Sunday, September 25, 2011

Niverville "Imagine" Half Marathon 2011, Race Report

There's something about small town races that makes me happy, so happy in fact I want to return.  The Niverville Imagine Half Marathon was picture perfect in every way, shape, and form.  The cause, Mood Disorders, is a serious one and the story behind the inception of Imagine is tragic.

A week before Mona Stott was to run the 2009 Manitoba Marathon her son Joey committed suicide.  Instead of running the marathon Mona attended her son's funeral.  Mona contemplated running the marathon before the afternoon funeral but was discouraged to do so by family and friends.  Personally, I think I would have encouraged her to run, I would have run, but that's me, and my advice isn't worth the binary code of this sentence. Mona created the Imagine Run to raise awareness of mental health issues and suicide.

And such a run it is!  Go here for Mona's story.  Go here for the Imagine, Mental Health Matters web page

I'm a sucker for the smell of fresh manure and wide open endless blue sky.  Like Treherne Marathon, Nivervile Marathon was brimming over with positive energy and exuberance.  It's a small town marathon with a big city vibe. The organization was impecable, the entertainment suitably cheezy with the Elvis impersonator at the turnaround, and the lonesome Charlie looping Lennon's classic Imagine.  Some of the bands were professional and their sound against the big blue sky made the run that much more enjoyable. The volunteers were absolutely the best ever.  My only pet peeve is the number of runners tuned out with head phones. To purposely lock their minds way from all that positive energy is breathtakingly myopic... I just don't get it.

A funny thing happened to me on the way to the finish line.

At the mile 8 mile marker I felt amazingly strong.  I was pacing out at sub 9, my lungs were strong, my heart rate even and calm, and my legs strong. I looked to my right, strong 20 year old runners, very fit 20 year old runners, to my left, more 20 year olds and a couple of 30 year olds... all very fit, very strong.  Man, I'm doing amazing!  I'm just burning up this course!  At the mile 9 marker I check my GPS for time, pace distance.  DISTANCE!  Why does my GPS say 7.5 miles and the mile marker reads 9?  There must be a mistake!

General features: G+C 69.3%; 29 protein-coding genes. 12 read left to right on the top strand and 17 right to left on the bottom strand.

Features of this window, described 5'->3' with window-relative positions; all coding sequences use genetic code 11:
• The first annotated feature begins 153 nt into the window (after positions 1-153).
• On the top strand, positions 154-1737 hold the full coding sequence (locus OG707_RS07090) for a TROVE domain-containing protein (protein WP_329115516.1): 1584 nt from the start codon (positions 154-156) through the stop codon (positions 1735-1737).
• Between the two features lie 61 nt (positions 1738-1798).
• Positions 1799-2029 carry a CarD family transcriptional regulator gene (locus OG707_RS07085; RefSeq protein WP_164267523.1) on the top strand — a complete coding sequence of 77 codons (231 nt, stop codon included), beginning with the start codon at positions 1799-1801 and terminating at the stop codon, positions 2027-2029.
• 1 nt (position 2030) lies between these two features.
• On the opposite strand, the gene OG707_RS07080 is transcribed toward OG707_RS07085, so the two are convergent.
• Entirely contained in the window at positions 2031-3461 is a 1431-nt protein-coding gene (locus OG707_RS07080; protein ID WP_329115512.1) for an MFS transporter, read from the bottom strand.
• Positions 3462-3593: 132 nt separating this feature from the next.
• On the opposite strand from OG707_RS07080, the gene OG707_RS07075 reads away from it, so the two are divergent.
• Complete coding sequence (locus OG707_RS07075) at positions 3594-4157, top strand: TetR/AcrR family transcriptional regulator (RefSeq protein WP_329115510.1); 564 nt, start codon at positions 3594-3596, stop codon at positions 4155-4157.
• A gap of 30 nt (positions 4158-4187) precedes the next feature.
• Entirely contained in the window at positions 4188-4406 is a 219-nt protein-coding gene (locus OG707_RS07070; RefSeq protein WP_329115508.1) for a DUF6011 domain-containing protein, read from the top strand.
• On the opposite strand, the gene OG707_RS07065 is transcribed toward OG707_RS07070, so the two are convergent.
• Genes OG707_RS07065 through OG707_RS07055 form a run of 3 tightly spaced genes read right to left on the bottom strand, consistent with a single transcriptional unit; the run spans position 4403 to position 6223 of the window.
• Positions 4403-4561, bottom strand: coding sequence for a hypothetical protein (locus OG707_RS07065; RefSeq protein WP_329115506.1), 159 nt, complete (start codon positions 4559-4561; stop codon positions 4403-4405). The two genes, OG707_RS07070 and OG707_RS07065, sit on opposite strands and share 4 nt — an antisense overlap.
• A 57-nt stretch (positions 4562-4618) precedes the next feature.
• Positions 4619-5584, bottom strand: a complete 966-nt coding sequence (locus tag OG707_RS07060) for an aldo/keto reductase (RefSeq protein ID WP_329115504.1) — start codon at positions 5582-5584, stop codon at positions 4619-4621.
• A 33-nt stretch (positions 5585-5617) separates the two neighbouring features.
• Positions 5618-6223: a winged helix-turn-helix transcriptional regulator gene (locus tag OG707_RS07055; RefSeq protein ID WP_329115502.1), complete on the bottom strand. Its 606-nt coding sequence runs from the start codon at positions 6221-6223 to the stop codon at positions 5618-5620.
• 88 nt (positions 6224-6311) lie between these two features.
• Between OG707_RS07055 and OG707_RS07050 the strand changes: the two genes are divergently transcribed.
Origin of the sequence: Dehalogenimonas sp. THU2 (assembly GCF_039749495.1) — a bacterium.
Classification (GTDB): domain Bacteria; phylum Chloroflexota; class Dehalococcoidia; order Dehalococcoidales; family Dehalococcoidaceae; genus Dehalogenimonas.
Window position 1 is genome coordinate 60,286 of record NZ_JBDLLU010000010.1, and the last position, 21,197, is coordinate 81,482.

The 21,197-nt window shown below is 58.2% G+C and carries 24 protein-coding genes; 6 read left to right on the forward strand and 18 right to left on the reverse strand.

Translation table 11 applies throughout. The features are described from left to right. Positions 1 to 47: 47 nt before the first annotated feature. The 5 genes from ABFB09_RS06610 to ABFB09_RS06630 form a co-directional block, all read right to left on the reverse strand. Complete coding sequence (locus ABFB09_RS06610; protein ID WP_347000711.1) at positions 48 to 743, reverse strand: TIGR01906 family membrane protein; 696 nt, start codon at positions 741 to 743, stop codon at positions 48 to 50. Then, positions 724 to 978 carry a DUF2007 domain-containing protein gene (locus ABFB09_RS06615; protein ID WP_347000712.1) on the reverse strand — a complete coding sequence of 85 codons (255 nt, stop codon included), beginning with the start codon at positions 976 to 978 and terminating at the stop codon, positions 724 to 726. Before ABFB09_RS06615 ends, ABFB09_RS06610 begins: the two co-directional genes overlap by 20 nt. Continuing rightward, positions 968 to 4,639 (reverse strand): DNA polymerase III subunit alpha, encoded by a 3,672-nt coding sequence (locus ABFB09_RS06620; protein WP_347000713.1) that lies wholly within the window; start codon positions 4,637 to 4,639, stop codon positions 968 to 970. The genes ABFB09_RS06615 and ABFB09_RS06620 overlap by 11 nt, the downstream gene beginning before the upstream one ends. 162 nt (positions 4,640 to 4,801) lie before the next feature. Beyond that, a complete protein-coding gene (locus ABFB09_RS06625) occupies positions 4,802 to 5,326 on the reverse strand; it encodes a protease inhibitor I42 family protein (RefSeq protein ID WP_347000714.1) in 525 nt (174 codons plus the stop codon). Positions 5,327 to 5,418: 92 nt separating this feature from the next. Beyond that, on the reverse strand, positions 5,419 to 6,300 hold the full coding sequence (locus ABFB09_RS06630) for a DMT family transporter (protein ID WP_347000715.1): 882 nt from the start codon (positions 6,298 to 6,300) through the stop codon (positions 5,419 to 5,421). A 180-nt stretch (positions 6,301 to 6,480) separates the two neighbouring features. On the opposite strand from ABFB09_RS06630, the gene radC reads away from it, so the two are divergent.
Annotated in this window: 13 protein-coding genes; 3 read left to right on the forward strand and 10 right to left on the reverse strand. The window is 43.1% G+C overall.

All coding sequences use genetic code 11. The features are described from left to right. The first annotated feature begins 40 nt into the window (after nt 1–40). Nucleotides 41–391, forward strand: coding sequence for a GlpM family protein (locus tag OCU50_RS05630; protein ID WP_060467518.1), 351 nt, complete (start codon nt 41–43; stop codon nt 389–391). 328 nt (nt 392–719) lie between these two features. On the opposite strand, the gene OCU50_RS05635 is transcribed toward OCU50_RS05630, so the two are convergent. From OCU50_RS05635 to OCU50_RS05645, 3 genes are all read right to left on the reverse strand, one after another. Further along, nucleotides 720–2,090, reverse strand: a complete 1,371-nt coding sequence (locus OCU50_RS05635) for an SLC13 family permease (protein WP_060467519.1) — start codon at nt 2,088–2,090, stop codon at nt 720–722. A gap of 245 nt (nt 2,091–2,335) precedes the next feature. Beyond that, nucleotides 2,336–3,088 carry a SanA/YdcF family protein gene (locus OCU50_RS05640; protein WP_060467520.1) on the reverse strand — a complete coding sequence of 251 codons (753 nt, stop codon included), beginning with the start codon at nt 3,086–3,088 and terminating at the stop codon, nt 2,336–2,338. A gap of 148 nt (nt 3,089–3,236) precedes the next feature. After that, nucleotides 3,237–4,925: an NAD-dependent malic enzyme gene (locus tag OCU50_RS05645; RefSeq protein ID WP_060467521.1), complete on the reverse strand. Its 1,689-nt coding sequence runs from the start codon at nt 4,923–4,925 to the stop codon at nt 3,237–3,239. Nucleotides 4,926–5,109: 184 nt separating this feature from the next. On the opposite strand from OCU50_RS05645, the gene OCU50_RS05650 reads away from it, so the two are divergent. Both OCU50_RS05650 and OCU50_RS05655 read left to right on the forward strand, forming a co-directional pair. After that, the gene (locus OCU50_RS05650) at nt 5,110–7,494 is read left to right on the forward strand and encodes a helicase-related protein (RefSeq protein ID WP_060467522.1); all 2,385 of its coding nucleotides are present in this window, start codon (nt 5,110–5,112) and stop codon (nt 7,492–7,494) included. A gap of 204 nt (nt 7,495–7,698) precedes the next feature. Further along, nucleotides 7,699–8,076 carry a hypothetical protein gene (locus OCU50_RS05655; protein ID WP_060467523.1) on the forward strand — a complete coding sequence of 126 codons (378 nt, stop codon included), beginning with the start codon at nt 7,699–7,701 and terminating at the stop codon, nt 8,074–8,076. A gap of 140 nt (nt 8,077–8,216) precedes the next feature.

Yes, there was a mistake, and it was all mine.  I remember an intersection a few miles back.  Some runners went straight and some veered left down Main Street.  I locked eyes with the RCMP officer and he nodded towards the left.  In reflection he was probably just saying hi, but I interpreted it as sign to go left.  So left I went... straight into the 10 k route.  I decided the only thing I could do was to run it in to the finish line, check my GPS and run outbound to make up for the shortfall.

So that's what I did.  I ran to the finish line strong.  Stopped a meter before the line, turned and bolted outbound to make up for the 1.4 mile shortfall.  When I stopped I heard a few gasps from the hundred or so spectators on the bleachers.  I heard someone yell. What's he doing?  But off I went.. in the wrong direction.  I ran outbound 0.7 and returned 0.7.  The GPS distance read 13.09... close enough, and the time 1:53:59.  All in all, not a bad time.

Would I recommend this run?  Yes, in a heart beat.

Do I know someone with mental health issues?  Sadly yes.

Is it a good day to be alive?

Well you know the answer to that.

Mike
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